*This post is part of a larger series. You can find the other parts here - #1 - Why did I do it? #2 - Getting in #3 - The visible differences #4 - Adapting to Czech culture

Time for the big questions. How did this experience affect me? How did I change? Was it worth it?

I went into this process naïve. I was so focused on getting to Europe that I never considered what it would be like to actually be there. I didn’t prepare for the cultural differences or the language barrier.

When I saw these differences, I just thought “OK, so that’s how they do it here”. I was curious and open and that helped me to settle down. If I didn’t know something, even it was something very basic, I asked about it. I might have sounded stupid but I just didn’t know. In some areas, I had to become a 3 year old again and learn what everyone else learnt at that age. My parents never taught me about seasons, winter clothes, living on my own, relationships or European food, drinks, utensils or toilets. I had to learn all of this on my own.

Given the changes, it might sound surprising when I say that I didn’t get too homesick after moving here. The truth is that I didn’t feel too close to anyone or anything back home to miss it that much. After a lifetime of being on my own, I have a tendency to keep people distant. It is not good for my social health but it became very useful when moving.

When living abroad alone, you are completely on your own. Without family or close friends, you have to handle your entire life on your own. From the basic tasks such as shopping and all tasks around clothes to more complicated ones such as maintaining your social life, tackling visa issues and visiting doctors. You can never stop since there is no else to pick up the slack. Most europeans are used to this individualistic culture. But it was new to me. Add the language barrier and those tasks get even harder.

Inevitably I had to spend a lot of time on my own. With the entire weight of my life on me, I was forced to face my demons of low self worth, apathy and pessimism. I would be lying if I said that I didn’t struggle. I wrestled with these issues for most of my time here. But with time, I adopted ways to deal with it. There are stories about people finding solace in prison. That is the nature of being put into challenging environments. You are forced to adjust your mindset or you will not survive.

What I realized is that apathy was useless. Feeling sorry the poor state of my relationships and achievements was not going to improve the situation. Bringing myself down by running a loop of negative thoughts was not going to help either. It only paralyzes you from taking action. So I started phasing it out. I can never stop negative thoughts from coming to my mind but I can choose whether to add more negative thoughts to the pile or not.

Pessimism was a more tricky issue. By rejecting and failing myself in my mind, I was trying to avoid real rejection and real failure. So now if I find myself thinking that something would not work, I say no to the fake rejection or failure. I will take action and then deal with the real rejection or real failure if it happens. I have done it before and I am strong enough to do it again.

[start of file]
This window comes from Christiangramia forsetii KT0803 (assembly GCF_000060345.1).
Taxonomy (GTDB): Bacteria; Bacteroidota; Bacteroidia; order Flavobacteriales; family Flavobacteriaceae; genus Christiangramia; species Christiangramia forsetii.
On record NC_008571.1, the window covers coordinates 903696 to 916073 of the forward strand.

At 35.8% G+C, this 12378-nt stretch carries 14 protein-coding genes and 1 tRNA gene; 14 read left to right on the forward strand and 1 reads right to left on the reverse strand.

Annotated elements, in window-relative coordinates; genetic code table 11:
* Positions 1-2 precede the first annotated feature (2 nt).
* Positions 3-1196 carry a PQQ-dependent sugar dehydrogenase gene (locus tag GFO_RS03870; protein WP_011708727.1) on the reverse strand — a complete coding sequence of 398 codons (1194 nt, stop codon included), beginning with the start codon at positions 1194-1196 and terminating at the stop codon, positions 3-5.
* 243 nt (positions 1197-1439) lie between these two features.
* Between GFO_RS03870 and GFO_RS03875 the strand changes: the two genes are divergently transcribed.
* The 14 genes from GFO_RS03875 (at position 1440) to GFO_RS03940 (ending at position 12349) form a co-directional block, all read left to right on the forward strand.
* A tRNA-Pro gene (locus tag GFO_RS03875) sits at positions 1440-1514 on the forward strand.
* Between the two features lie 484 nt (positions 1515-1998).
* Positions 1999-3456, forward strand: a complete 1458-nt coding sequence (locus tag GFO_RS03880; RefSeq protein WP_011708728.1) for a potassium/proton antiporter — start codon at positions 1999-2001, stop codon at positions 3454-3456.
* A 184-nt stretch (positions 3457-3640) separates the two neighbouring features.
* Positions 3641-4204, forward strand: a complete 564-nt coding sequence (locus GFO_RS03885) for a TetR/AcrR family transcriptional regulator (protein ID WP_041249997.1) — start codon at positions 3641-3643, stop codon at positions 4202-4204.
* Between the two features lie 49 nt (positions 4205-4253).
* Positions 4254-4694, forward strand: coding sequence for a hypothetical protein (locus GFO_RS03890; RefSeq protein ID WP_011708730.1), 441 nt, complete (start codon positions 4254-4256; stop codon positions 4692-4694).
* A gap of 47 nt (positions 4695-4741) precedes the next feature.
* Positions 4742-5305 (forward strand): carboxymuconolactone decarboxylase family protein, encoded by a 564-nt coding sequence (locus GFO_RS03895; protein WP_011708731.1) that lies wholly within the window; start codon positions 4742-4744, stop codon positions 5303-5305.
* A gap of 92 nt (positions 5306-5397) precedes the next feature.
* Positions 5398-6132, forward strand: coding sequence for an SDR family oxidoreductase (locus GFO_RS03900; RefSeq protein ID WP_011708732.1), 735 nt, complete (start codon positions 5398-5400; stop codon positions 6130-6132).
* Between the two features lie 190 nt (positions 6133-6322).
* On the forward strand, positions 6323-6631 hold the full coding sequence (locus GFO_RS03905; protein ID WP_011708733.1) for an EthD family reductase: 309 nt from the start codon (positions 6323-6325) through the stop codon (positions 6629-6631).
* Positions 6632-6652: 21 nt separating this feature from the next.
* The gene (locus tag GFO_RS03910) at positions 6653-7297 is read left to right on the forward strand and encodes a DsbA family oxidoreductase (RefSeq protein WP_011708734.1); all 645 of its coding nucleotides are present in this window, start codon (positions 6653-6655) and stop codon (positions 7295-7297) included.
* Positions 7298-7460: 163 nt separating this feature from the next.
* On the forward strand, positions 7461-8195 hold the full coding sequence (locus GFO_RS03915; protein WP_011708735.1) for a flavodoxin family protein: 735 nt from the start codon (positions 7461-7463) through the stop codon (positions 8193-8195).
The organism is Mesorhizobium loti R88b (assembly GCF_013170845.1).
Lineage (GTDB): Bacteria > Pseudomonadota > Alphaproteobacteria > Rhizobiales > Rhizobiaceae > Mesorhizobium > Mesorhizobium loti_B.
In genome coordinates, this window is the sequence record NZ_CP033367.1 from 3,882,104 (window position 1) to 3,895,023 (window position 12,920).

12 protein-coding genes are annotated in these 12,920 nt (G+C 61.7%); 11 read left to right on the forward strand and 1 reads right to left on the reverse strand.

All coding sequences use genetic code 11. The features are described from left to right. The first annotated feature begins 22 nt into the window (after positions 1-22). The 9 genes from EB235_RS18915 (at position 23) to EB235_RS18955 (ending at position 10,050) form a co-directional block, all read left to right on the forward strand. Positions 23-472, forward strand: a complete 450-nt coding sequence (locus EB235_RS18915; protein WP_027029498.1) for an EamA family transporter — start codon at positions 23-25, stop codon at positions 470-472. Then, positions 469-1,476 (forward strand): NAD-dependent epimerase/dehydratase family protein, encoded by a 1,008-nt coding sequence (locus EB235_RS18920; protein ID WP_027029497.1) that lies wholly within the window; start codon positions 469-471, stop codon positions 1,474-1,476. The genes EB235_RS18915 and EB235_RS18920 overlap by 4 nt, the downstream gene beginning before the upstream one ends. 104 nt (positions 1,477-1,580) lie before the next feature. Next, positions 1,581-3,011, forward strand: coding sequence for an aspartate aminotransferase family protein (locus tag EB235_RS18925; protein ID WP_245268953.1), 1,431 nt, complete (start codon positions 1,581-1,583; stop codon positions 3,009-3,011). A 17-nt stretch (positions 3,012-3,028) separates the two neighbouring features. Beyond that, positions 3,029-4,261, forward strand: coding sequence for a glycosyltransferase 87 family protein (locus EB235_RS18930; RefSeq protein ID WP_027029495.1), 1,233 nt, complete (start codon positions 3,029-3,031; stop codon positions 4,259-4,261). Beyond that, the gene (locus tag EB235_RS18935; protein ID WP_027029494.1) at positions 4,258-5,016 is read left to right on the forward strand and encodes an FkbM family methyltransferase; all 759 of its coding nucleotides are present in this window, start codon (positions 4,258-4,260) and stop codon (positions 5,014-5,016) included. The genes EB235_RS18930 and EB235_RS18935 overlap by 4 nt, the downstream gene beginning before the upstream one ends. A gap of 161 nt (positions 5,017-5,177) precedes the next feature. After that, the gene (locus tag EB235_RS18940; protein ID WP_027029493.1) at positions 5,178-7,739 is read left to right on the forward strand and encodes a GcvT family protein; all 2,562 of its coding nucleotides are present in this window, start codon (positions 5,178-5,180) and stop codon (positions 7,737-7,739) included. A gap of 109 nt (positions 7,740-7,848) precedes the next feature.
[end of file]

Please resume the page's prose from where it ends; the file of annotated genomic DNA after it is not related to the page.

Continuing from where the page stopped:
I had the unique situation of being one of the only Sri Lankans in Czech Republic. I am now used to seeing the surprise on people’s faces when I say where I am from. I am either the first or the only Sri Lankan they have ever met. This makes me an unofficial ambassador. Everything I say or do, they will apply to the idea of what Sri Lanka is and how a Sri Lankan is like. So I constantly ponder whether I am doing a good job at this.

Over the course of answering hundreds of questions about SL, I started to question whether my answers were correct. A lot of what I know about life in SL was determined by my family. I learnt about values, traditions and lifestyle through them. But my family was different so what I consider to be Sri Lankan culture might only apply to us.

With no Sri Lanka diaspora, my only solution was to dive into the local culture instead of staying in a comfortable circle of people familiar to me. Through this I picked up a lot of new mannerisms and values. My primary mission has not changed but a lot of my other values has shifted. This includes being more secular, emphasis on travel, social norms, attire and work/life balance. I’m sure this list is longer. This is one reason why I haven’t visited SL again. Everyone back home is expecting me to be the same person that left and I am not that person anymore. This is what I call the expat’s dilemma. Because you are a foreigner, you will never be a complete local in the country you moved to. But because of what you have seen and experienced, you won’t feel home in your own country either.

I did all of this much earlier than most people so everyone overestimates my age. I have stopped sharing my age entirely because of the shock it creates. Maybe it is just in my head, but I feel that people tend to disregard me when they know the truth. I have entered a different stage of my life much earlier than most people do and I want to stay there.

To bring this series to a close, I don’t regret doing this at all. I sometimes chuckle and ponder whether I would have gone through all this if I knew about all the struggles first. I guess this applies to a lot of things in life, you truly don’t know what you are doing and how it will end. With what I have said so far, you might be discouraged to try this yourself. Don’t be. It will be incredibly challenging but you can get through it. Like most things in life, all you need is persistence and patience. It got me here so it can get you here too. What you will gain through this is an amazing amount of growth and an uncountable number of amazing experiences that you could never have even imagined before.

Prabashwara Seneviratne

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Prabashwara Seneviratne